simplelittlespaces

Keeping things simple in a not so simple world


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extra special, extra simple

I am always looking for recipes that are nicer than your average chocolate chip cookie, nice enough to give as a gift, but are simple too. This is one of those recipes: cherry anise, chocolate-dipped biscotti.

(Note: my parents were here at Thanksgiving and gave us our Christmas gifts early. For me, that was a Kitchen Aid stand mixer – I promptly used it to make whipped cream for the Thanksgiving Dinner and have had a baking spree each weekend since. I will never use a hand blender again! This also means that I have a lot of baking recipes to share with you!)

The anise flavor here is subtle. Very light in the midst of the heavy, sweet cherry flavor. Make sure to get good dark or bittersweet chocolate – you will be able to tell the difference in the choice of chocolate. We made our own ground anise by grinding star anise in my spice grinder (coffee grinder) – it was much stronger than store-bought so I used less.

Cherry Anise, Chocolate-Dipped Biscotti

2 cups all-purpose flour (gluten-free is what I used)
2 teaspoons baking powder
3/4 cup brown sugar
1 egg
1 teaspoon ground anise (use more or less to taste)
1/2 cup dried, unsweetened cherries, chop finely
1/4-1/2 cup milk (of your choice)

2 cup chocolate chips or chocolate shavings
1/2 cup milk of your choice

Preheat oven to 325 degrees.
In your mixer, blend the flour, baking powder, ground anise and brown sugar.
Add the egg and blend.
Add a small amount of milk while blending until the dough just begins to stick together and is somewhat smooth.

On a parchment paper-lined cookie sheet, mold the dough into a rectangle about 1-2 inches thick.
Place in oven and bake until you see just a bit of golden brown at the edges.
Remove from oven and let cool for about ten minutes on the cookie sheet. Decrease oven temperature to 300 degrees. Then transfer the “cookie” to a wooden cutting board and slice – 1/4 to 1/2 thick.
Place each slice back on the parchment lined paper on one of the cut sides.
Bake until the bottom sides begin to crisp and turn a light golden brown color. Flip and repeat for the second side.

Remove from oven and let cool for five minutes on a rack. Do NOT discard the parchment paper!
In a saucepan on low heat, melt the chocolate in the milk. Remove from heat. Take one biscotti at a time and gently dip one long side into the chocolate and then lay chocolate side down on the parchment paper.
Place dipped biscotti in the fridge or freezer for the chocolate to harden. Eat or freeze!

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1 Comment

my favorite applesauce

I’m a huge fan of applesauce.  Many people no longer eat applesauce as adults, but I think you are missing out.  I love having a small bowl with my dinner…it is a bit of dessert and happiness all in one bowl.

I also use applesauce to bake.  But this recipe is not about that.  When I want applesauce for baking, I use my food mill.  Simply peel apples, quarter, boil in a small amount of water and then run through the mill – seeds and all.  The sauce is smooth and thin.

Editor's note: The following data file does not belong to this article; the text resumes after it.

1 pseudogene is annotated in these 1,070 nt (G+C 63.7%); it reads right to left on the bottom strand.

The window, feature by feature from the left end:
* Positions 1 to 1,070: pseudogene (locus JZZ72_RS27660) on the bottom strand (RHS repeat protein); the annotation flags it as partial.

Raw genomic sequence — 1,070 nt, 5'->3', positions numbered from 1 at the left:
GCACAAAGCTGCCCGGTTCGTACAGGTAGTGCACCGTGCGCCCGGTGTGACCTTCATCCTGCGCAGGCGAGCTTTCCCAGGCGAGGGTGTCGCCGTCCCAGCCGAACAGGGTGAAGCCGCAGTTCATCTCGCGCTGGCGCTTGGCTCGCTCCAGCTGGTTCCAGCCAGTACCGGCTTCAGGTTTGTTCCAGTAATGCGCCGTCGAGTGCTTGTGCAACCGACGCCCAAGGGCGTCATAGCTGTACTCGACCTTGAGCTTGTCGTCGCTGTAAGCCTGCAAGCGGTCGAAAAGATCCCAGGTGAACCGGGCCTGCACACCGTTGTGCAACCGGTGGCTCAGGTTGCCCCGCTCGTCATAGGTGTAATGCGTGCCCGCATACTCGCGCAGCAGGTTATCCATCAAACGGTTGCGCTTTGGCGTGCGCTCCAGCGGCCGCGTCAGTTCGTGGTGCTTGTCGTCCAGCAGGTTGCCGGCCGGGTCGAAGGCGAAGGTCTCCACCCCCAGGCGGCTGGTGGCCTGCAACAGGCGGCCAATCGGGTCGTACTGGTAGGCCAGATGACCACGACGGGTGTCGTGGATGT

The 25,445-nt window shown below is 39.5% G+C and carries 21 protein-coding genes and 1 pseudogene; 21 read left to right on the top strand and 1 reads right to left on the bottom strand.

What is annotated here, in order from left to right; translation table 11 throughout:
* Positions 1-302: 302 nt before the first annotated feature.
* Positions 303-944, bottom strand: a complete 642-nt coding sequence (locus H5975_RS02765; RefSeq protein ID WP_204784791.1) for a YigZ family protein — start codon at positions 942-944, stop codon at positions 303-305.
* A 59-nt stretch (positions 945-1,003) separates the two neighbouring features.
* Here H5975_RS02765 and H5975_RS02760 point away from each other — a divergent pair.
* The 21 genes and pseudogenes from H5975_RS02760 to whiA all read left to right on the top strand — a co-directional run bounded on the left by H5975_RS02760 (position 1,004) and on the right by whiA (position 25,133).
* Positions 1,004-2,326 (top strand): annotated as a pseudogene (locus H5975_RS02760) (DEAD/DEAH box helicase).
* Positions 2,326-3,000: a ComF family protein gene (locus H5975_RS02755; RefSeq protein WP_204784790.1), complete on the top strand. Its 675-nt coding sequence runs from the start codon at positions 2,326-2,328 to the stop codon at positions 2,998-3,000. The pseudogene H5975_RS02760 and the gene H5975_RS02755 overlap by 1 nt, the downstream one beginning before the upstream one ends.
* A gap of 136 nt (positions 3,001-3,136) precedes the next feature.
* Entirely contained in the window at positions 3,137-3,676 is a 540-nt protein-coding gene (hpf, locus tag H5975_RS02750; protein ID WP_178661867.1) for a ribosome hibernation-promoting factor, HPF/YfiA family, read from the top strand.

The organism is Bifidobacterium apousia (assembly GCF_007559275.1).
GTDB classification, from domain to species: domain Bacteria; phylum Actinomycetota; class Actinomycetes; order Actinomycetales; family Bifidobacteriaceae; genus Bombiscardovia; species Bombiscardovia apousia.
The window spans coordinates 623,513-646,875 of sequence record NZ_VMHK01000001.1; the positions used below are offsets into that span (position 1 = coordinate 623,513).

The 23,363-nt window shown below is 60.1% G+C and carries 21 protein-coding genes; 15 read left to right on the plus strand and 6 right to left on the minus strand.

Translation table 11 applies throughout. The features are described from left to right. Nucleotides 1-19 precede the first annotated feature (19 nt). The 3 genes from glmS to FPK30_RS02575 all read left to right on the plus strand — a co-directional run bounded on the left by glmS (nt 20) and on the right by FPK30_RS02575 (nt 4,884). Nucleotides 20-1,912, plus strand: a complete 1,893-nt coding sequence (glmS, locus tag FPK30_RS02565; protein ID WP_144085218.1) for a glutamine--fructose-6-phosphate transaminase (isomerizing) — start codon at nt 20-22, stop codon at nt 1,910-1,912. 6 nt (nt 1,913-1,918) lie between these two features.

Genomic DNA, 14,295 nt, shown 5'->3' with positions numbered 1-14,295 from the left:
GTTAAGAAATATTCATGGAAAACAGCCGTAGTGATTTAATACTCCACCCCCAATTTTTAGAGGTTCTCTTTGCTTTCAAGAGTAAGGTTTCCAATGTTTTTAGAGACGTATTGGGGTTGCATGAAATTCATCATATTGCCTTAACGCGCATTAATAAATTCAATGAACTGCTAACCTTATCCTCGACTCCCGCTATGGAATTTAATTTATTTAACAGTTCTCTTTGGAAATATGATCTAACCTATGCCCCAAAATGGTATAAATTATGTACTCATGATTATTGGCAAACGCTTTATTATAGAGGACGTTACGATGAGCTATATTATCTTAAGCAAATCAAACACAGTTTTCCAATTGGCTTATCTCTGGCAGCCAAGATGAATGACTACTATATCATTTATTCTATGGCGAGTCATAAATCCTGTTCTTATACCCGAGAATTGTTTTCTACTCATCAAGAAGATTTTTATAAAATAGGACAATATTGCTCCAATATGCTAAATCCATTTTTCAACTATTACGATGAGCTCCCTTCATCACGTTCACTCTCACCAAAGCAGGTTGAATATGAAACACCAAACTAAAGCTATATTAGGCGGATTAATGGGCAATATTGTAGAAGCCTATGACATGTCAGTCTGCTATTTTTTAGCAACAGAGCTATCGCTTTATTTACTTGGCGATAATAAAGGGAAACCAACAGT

No, this is not that recipe.  This recipe actually starts in early October when we do our annual trip to an apple orchard with friends (and then an afternoon of food and fun in Princeton.)  Like most kids, mine get super enthusiastic about picking apples and we usually end up spending much more money than our friends or what is budgeted on apples.  Think: seventy-five dollars worth of apples.

Most years, we can barely make it through half the apples before I need to make sauce out of the soft apples.  This year, I only made two quart-sized jars.  My little girl loves her fruit!

The orchard we go to in Lawrenceville has a specific variety of apple that we love.  It is called Styman Winesap and is great for pretty much any which way you like apples – sauce, pies, plain eating, you name it.  But we also pick up a fair number of Granny Smiths because I love nothing better than a tart apple.

This recipe is both Granny Smiths and Winesaps.  It is tart with just a hint of sweetness.  It is rich with dark brown sugar and good Vietnamese cinnamon.  It is chunky, but with the perfect size chunks.  I do hope you will give it a try.

Applesauce

8 medium to large sized Granny Smith apples
6 medium to small sized Styman Winesap apples (substitute: golden delicious)
cinnamon
dark brown sugar

Peel the apples, remove stems and cut into large quarters.
Fill a very large stock pot (8-10 quart) with a cup and half of water.
Place the apples in the pot, cover and bring to a boil. Boil until apples are soft. This DOES NOT TAKE LONG! So keep an eye on them. If they boil too long, you will have mush!

Don’t drain, instead, use a spoon to transfer apples to a large mixing bowl. Don’t worry if you get a bit of the water in the bowl, just try not to have too much.

Add cinnamon to taste and 1/4 cup dark brown sugar. Using a potato masher, mash the apples until you get bite-sized pieces of apples. Yes, there will also be some completely mashed apples too.

Feel free to can the finish product or place in a freezer-safe container and freeze for up to eight months.